North of Loreto are more options for paddling, including routes both north and south from the small town of Mulege. A person could spend a lifetime exploring the Gulf of California by kayak.



Pacific Coast Kayaking, Baja

A very different kayak experience is available on the west coast of the Baja peninsula where the waves of the Pacific roll into shore. Near the town of Lopez Mateos is Magdalena Bay, a long and shallow lagoon where the gray whales spend January to March raising their young in the protected waters of the bay.  Long sand dune islands that stretch from north to south, create a barrier between the open sea and the mainland, giving refuge to the whales.  They also create an ideal Baja sea kayaking experience!

Paddling south from Lopez Mateos is a channel about 40 miles long that varies in width from a few hundred yards to around ¾ of a mile.  Winds are seldom an issue in this protected area.  Camps are in abundance, set among the sand dunes.  On the mainland side are miles of mangroves, the ecologically important areas where small fish can grow bigger, protected by the tangle of roots in the water.  This is also a key area of a number of shorebirds.  The water is shallow, and while you can snorkel, life underwater is not nearly as abundant as on the Gulf of California side of Baja.  Nevertheless, this area offers the sea kayaker many rewards.  Sunsets over the dunes are a kaleidoscope of reds, oranges, and yellows.  Early morning fog is magical.  The soft sand of the dunes, a delight between the toes.  The paddle south ends in the town of San Carlos from where it’s a quick drive back to Loreto. Because it’s so very different than anything found on the Sea of Cortez, I consider Magdalena Bay another one of the best sea kayaking areas of Baja Mexico.  If you time your trip from January through March, you can combine it with an amazing whale watching experience as well on our Magical Magdalena Bay Kayaking tour.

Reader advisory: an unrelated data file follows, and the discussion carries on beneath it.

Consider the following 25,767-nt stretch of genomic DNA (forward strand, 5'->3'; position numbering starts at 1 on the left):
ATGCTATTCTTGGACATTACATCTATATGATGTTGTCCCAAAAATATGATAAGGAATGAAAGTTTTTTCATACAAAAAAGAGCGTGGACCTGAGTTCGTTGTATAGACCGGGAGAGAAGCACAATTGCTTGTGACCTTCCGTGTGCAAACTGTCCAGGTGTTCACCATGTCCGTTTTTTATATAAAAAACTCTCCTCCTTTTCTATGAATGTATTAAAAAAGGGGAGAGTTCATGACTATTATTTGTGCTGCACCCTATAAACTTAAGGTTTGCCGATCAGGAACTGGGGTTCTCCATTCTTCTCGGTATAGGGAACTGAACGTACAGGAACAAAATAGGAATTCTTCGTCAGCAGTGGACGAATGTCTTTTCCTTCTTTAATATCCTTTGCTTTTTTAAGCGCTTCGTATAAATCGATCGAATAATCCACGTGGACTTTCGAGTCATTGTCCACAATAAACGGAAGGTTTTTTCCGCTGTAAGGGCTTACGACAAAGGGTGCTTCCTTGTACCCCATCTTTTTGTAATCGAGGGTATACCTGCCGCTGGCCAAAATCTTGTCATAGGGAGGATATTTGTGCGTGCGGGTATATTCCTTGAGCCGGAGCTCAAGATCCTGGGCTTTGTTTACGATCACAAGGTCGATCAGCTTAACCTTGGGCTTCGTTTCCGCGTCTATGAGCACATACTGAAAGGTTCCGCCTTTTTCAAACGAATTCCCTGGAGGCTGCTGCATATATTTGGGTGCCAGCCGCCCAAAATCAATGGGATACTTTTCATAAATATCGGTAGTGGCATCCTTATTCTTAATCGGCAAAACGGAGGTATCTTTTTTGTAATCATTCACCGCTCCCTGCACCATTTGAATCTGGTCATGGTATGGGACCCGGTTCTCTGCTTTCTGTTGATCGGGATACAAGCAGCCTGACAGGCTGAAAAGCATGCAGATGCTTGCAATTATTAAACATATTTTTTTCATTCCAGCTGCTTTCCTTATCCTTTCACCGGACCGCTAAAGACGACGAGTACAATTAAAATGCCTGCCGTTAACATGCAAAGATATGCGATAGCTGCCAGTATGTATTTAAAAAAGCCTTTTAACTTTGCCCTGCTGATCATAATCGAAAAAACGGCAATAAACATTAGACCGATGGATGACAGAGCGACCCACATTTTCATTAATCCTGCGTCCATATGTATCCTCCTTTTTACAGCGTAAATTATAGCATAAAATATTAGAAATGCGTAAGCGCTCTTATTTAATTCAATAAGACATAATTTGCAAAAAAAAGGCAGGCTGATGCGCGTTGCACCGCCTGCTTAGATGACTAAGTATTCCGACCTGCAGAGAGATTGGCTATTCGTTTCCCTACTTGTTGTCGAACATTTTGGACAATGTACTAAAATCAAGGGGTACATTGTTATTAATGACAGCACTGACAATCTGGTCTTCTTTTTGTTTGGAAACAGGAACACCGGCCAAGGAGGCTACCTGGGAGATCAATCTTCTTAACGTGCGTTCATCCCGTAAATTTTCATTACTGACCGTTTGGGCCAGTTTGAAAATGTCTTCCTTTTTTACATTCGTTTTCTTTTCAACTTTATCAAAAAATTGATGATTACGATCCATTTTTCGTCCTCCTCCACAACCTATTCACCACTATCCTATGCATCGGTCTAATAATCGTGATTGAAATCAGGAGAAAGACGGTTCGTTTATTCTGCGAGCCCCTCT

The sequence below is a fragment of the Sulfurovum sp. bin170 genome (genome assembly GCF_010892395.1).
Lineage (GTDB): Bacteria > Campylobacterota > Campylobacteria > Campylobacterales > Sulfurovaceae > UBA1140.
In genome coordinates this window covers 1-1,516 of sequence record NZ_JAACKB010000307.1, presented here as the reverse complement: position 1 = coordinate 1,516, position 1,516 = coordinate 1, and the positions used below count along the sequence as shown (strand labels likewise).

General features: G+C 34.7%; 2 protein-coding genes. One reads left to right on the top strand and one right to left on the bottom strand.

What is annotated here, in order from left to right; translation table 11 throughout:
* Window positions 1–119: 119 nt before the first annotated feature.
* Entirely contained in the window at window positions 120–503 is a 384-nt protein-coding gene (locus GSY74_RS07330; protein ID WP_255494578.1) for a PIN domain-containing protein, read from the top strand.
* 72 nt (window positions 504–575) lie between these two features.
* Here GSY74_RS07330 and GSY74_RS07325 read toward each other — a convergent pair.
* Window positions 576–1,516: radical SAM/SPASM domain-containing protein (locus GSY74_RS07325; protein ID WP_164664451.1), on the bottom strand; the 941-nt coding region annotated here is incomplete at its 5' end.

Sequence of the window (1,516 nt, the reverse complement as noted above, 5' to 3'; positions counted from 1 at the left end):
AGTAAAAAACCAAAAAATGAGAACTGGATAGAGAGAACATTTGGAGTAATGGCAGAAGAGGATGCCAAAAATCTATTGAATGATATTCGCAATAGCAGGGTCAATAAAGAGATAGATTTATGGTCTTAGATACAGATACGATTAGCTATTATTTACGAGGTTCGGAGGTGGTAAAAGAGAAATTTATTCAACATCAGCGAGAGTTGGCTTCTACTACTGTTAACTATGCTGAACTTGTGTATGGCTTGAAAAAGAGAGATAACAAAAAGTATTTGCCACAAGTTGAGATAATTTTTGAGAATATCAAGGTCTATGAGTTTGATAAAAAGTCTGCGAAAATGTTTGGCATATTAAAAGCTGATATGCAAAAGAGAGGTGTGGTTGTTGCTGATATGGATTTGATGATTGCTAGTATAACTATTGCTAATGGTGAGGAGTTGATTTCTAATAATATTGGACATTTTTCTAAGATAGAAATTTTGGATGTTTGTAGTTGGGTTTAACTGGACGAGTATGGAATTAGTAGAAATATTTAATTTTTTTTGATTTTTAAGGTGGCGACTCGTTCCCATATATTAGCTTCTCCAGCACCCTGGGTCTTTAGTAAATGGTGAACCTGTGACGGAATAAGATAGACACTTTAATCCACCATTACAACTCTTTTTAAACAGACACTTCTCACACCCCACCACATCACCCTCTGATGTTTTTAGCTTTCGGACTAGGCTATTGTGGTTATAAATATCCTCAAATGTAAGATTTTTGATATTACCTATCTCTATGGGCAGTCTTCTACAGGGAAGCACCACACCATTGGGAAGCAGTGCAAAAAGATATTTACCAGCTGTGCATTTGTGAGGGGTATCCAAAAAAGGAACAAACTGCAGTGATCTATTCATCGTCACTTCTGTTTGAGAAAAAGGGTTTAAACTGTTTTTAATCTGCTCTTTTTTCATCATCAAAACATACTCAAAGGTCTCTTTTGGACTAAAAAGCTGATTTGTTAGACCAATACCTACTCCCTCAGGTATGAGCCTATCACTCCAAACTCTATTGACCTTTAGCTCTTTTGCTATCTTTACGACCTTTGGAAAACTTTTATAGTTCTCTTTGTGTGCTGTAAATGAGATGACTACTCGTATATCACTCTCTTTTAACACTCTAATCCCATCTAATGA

For many North Americans looking to escape the cold of winter, Baja is an ideal vacation area and kayaking is one of the best ways to explore its wonders.  By touring with a local kayak company with Mexican staff (*? Link to our guide profile page?) there is also a fun cultural element.  Many kayak guides in Baja are marine biologists and can make your experience that much more enriching.

Whether you travel on your own, or with a local guide service, you are sure to love kayaking in Baja!